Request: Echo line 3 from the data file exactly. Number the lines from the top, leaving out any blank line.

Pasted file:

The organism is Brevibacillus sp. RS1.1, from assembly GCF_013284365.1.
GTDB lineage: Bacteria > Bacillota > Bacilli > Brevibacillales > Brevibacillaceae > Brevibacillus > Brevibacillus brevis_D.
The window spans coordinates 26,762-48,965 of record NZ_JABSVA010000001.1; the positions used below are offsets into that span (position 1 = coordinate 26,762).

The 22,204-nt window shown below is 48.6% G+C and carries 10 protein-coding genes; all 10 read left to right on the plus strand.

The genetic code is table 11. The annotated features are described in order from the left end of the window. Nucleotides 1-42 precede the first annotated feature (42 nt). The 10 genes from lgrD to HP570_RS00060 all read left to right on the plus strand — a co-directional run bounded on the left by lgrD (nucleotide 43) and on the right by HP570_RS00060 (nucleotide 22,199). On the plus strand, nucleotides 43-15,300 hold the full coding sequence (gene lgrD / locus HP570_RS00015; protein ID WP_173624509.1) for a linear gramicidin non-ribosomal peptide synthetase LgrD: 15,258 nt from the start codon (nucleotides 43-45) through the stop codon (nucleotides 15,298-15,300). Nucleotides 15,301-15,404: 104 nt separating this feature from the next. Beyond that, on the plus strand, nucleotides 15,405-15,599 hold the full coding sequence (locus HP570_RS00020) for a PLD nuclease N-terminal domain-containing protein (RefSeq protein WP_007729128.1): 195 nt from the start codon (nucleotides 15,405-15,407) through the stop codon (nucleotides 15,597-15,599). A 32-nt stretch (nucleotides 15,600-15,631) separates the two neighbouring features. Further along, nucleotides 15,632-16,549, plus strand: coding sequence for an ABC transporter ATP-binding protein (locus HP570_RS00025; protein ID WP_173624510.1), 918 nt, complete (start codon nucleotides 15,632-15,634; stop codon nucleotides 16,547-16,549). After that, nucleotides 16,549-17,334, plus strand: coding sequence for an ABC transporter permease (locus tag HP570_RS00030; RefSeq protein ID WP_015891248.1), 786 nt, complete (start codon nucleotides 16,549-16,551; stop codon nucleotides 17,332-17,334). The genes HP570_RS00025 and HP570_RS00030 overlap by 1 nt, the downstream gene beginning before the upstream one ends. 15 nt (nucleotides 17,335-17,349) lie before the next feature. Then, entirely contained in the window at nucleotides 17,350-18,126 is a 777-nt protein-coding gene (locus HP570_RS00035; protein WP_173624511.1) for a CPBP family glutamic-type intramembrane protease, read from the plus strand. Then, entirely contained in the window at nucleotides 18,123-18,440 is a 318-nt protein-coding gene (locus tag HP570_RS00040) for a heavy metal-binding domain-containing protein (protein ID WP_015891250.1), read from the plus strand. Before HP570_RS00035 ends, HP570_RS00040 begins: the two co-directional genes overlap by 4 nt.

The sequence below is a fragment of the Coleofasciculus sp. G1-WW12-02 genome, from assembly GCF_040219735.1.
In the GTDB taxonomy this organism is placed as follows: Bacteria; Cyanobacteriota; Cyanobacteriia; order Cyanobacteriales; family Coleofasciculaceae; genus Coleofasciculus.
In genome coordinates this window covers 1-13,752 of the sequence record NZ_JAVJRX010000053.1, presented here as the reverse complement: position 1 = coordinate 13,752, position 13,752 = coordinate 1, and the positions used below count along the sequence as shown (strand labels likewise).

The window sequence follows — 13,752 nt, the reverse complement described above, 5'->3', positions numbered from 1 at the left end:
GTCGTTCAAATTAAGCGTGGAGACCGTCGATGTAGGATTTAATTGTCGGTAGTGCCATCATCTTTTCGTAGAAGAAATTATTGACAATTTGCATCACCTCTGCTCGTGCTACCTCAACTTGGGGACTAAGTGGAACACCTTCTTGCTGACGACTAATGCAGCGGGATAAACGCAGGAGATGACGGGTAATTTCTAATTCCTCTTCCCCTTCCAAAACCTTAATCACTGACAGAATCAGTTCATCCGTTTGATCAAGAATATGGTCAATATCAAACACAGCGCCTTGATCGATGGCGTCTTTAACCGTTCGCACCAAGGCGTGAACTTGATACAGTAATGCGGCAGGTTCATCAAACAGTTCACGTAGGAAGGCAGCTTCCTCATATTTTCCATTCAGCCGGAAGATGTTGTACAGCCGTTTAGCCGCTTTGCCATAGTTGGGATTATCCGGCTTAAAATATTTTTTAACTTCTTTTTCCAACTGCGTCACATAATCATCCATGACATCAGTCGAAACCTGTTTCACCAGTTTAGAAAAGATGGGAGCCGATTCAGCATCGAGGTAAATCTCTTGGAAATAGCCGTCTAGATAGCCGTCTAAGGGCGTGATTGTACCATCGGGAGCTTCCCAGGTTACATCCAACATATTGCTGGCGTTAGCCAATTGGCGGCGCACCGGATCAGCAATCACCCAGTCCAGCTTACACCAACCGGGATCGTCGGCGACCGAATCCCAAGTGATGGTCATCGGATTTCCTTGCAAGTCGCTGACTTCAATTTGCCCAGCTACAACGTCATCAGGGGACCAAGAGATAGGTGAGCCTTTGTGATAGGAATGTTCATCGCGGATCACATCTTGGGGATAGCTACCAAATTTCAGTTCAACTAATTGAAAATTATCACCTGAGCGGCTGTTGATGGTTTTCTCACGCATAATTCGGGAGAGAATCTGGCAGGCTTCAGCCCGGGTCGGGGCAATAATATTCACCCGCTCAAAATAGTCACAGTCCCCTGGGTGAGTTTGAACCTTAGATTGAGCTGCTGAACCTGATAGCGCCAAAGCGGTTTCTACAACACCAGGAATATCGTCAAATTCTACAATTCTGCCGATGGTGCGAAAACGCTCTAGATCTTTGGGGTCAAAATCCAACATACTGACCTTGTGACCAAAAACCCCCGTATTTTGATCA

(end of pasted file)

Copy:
The window spans coordinates 26,762-48,965 of record NZ_JABSVA010000001.1; the positions used below are offsets into that span (position 1 = coordinate 26,762).